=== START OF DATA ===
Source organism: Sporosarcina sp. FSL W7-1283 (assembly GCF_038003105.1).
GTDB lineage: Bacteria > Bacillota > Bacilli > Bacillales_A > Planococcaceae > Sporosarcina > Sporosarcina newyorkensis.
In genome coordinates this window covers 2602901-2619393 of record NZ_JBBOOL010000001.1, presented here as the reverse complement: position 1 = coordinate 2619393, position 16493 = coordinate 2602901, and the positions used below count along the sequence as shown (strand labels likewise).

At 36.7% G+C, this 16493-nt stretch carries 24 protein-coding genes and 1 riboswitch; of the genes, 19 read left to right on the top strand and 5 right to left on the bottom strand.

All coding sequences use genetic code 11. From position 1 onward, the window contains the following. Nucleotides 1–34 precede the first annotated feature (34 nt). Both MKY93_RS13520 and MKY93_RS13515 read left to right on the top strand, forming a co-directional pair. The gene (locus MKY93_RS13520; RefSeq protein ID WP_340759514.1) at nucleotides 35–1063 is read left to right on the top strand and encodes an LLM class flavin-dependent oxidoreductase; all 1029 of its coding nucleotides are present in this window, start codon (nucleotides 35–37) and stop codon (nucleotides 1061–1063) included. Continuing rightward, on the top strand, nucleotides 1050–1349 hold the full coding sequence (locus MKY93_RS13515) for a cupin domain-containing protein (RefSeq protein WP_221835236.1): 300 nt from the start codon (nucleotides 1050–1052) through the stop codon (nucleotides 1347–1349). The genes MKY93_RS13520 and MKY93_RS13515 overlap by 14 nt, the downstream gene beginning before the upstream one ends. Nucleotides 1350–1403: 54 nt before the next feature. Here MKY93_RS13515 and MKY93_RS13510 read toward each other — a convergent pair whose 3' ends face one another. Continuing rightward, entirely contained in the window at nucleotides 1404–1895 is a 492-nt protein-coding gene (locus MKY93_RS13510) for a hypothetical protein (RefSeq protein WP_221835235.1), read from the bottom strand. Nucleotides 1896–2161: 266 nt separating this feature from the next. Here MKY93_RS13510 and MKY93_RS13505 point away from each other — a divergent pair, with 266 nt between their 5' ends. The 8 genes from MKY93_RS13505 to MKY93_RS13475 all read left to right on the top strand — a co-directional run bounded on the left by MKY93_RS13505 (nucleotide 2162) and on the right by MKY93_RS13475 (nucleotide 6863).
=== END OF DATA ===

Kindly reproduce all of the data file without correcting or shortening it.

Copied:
Source organism: Sporosarcina sp. FSL W7-1283 (assembly GCF_038003105.1).
GTDB lineage: Bacteria > Bacillota > Bacilli > Bacillales_A > Planococcaceae > Sporosarcina > Sporosarcina newyorkensis.
In genome coordinates this window covers 2602901-2619393 of record NZ_JBBOOL010000001.1, presented here as the reverse complement: position 1 = coordinate 2619393, position 16493 = coordinate 2602901, and the positions used below count along the sequence as shown (strand labels likewise).

At 36.7% G+C, this 16493-nt stretch carries 24 protein-coding genes and 1 riboswitch; of the genes, 19 read left to right on the top strand and 5 right to left on the bottom strand.

All coding sequences use genetic code 11. From position 1 onward, the window contains the following. Nucleotides 1–34 precede the first annotated feature (34 nt). Both MKY93_RS13520 and MKY93_RS13515 read left to right on the top strand, forming a co-directional pair. The gene (locus MKY93_RS13520; RefSeq protein ID WP_340759514.1) at nucleotides 35–1063 is read left to right on the top strand and encodes an LLM class flavin-dependent oxidoreductase; all 1029 of its coding nucleotides are present in this window, start codon (nucleotides 35–37) and stop codon (nucleotides 1061–1063) included. Continuing rightward, on the top strand, nucleotides 1050–1349 hold the full coding sequence (locus MKY93_RS13515) for a cupin domain-containing protein (RefSeq protein WP_221835236.1): 300 nt from the start codon (nucleotides 1050–1052) through the stop codon (nucleotides 1347–1349). The genes MKY93_RS13520 and MKY93_RS13515 overlap by 14 nt, the downstream gene beginning before the upstream one ends. Nucleotides 1350–1403: 54 nt before the next feature. Here MKY93_RS13515 and MKY93_RS13510 read toward each other — a convergent pair whose 3' ends face one another. Continuing rightward, entirely contained in the window at nucleotides 1404–1895 is a 492-nt protein-coding gene (locus MKY93_RS13510) for a hypothetical protein (RefSeq protein WP_221835235.1), read from the bottom strand. Nucleotides 1896–2161: 266 nt separating this feature from the next. Here MKY93_RS13510 and MKY93_RS13505 point away from each other — a divergent pair, with 266 nt between their 5' ends. The 8 genes from MKY93_RS13505 to MKY93_RS13475 all read left to right on the top strand — a co-directional run bounded on the left by MKY93_RS13505 (nucleotide 2162) and on the right by MKY93_RS13475 (nucleotide 6863).